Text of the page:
- Poorly treated infections
- Delayed diagnosis or incorrect management of diabetes
- Failure to identify or diagnose deep vein thrombosis
- Incorrect treatment of fractures
Diabetes is the most common cause of lower limb amputations in the UK. According to Diabetes UK, there were 26,378 lower limb amputations related to diabetes between 2014 and 2017, with more than 135 amputations every week.
Not all mistakes are considered medical negligence. To be eligible for loss of limb compensation, you will have to prove the following:
- A breach of duty
Every healthcare professional has a duty to provide a reasonable standard of care to patients. If your doctor failed to act as a competent and skilful healthcare provider with the same level of training would, they breached their duty of care towards you.
Amputation solicitors must prove that the loss of limb injury was a direct consequence of substandard care. If it could not have been avoided by acting differently, your amputation negligence claim would not stand.
To claim amputation compensation, you need clear evidence of the personal and financial damages caused by your injury. That may include medical records, official reports, expert witness assessments, receipts and invoices related to out-of-pocket expenses.
Your solicitor will consult with medical experts in the field to prove that the care you received was below a reasonable standard. Tools such as the Bolam Test and the guidelines provided by the National Institute for Health and Care Excellence give solicitors and doctors objective standards for comparison. These help prove a breach of duty in medical negligence claims.
How much compensation can you claim for the loss of a limb?
The compensation awarded in each amputation claim depends on the victim’s unique circumstances, such as:
- The site and severity of the amputation
- Whether you had any fault for your accident
- How the loss of limb injury affected your daily life
- The past and future financial losses and expenses incurred
Before negotiating your settlement, your solicitor will consider the impact the injury had on your life to ensure you are fully compensated. In every personal injury claim, you can recover two types of damages:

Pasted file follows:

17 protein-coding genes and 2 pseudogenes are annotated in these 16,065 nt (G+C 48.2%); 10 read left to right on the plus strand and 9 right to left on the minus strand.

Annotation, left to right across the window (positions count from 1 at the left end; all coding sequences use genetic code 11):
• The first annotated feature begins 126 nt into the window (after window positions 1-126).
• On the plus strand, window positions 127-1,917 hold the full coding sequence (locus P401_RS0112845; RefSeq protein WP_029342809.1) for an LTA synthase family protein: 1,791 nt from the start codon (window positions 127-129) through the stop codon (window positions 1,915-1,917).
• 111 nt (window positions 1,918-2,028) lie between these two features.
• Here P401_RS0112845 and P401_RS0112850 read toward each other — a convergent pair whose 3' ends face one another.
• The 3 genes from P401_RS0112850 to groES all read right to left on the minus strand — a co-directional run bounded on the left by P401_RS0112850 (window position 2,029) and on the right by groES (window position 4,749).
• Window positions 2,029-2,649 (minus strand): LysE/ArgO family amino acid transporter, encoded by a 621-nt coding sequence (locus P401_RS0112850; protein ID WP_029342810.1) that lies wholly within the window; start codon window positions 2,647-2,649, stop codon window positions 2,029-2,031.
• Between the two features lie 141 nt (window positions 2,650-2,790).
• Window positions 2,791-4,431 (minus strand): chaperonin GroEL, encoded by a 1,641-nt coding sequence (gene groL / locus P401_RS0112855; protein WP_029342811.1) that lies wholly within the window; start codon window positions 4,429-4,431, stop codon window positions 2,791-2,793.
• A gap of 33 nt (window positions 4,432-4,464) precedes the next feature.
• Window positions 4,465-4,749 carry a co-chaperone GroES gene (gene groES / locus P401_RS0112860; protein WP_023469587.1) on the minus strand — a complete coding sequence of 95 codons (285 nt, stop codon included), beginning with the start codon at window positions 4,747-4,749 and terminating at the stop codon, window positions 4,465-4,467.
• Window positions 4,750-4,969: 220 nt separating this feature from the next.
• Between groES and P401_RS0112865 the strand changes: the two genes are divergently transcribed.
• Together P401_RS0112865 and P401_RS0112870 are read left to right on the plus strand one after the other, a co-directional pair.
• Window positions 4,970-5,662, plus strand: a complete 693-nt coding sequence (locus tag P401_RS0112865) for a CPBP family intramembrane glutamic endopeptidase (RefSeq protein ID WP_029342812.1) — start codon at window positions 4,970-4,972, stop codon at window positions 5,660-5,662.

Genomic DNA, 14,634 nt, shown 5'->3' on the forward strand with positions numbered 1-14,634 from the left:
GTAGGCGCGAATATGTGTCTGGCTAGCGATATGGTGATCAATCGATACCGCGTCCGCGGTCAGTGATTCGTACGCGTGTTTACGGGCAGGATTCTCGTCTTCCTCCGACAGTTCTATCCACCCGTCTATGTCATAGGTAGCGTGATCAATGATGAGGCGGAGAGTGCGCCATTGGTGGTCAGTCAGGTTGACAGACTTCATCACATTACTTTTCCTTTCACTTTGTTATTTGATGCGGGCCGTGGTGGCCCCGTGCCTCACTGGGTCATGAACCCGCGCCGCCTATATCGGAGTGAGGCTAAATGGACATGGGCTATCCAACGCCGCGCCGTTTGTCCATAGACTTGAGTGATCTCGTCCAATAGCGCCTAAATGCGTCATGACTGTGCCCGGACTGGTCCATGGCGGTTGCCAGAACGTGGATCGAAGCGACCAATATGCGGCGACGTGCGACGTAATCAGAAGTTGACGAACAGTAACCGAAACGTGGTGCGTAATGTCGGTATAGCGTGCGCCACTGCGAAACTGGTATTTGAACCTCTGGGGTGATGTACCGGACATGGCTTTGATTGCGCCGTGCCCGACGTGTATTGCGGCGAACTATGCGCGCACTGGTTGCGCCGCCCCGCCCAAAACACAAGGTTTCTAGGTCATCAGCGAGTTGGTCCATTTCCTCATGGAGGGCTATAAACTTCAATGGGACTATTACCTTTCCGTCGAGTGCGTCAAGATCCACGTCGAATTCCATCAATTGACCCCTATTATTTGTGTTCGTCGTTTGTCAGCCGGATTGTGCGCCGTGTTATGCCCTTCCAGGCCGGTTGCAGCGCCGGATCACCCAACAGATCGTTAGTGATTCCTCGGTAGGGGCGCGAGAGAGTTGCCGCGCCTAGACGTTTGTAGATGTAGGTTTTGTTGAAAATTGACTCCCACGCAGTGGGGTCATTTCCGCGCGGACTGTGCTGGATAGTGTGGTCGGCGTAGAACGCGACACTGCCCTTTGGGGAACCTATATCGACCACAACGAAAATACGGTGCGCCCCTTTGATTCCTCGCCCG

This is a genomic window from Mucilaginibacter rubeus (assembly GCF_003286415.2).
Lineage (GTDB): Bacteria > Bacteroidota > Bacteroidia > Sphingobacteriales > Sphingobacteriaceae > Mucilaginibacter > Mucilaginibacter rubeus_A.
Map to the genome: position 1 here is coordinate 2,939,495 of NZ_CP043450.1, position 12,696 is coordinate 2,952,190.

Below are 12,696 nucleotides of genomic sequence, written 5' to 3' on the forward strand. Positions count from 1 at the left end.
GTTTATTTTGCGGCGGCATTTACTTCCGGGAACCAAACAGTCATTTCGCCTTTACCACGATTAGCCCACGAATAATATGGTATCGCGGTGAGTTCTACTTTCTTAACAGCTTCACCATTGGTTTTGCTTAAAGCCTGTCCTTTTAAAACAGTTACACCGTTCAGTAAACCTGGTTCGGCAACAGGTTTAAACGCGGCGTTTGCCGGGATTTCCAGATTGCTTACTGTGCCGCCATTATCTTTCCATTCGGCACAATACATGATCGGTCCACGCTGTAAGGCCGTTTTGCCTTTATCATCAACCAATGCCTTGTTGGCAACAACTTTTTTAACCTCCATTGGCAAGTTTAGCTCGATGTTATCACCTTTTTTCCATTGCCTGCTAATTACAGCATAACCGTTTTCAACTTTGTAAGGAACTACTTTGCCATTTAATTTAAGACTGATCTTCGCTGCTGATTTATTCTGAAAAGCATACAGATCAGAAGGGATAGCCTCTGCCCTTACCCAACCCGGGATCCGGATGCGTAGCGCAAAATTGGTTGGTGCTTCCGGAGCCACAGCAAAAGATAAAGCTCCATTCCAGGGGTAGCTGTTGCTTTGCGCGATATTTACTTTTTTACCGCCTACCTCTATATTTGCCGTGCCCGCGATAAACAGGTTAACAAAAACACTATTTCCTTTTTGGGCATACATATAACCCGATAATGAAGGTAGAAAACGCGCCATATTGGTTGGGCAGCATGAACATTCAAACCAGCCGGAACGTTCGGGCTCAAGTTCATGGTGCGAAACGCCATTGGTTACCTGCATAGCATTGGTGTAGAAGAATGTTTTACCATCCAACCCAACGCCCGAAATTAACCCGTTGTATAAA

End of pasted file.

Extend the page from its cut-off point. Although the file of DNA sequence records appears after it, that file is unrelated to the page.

Special damages reimburse you for financial losses and out-of-pocket expenses incurred due to the injury, as well as future financial needs, such as:
- Lost wages and loss of earning capacity due to being unable to return to work
- Medical expenses for consultations, treatments and hospital stays
- Cost of physiotherapists and occupational therapists
- Adaptations to your home or vehicle to accommodate your disability
- Costs of care and assistance with daily tasks, even if provided by friends or family
- Cost of prostheses and other medical aids
- Transportation costs to and from medical appointments
- Any other reasonable expenses related to your loss of limb injury
General damages compensate you for the amputation injury and how this affected your life, including:
- Physical pain and suffering
- Mental anguish
- Emotional and psychological trauma
- Loss of consortium
- Reduced quality of life
- Loss of amenity and enjoyment of life
- Loss of a unique career
- Scarring and disfigurement
- Physical disability and loss of independence
To calculate the compensation award for general damages, amputation solicitors refer to the guidelines published by the Judicial College. According to them, you could receive:
- £28,310 to £43,710 for the loss of a thumb
- £3,150 to £4,670 for losing part of the little finger
- £6,890 to £9,760 for the complete loss of the little finger
- Up to £12,460 for the amputation of the middle finger
- Around £14,930 for losing the index finger
- £49,350 to £72,330 for the amputation of several fingers
- £76,650 to £87,410 for the loss of one hand
- £112,100 to £160,600 for the amputation of both hands
- £76,650 to £87,410 for the loss of one arm below the elbow
- Over £109,330 for loss of one arm at the shoulder
- £191,950 to £239,140 for the amputation of both arms
- Around £24,950 for losing several toes
- £66,930 to £87,410 for loss of one foot
- £97,980 to £132,990 for amputation of one leg below the knee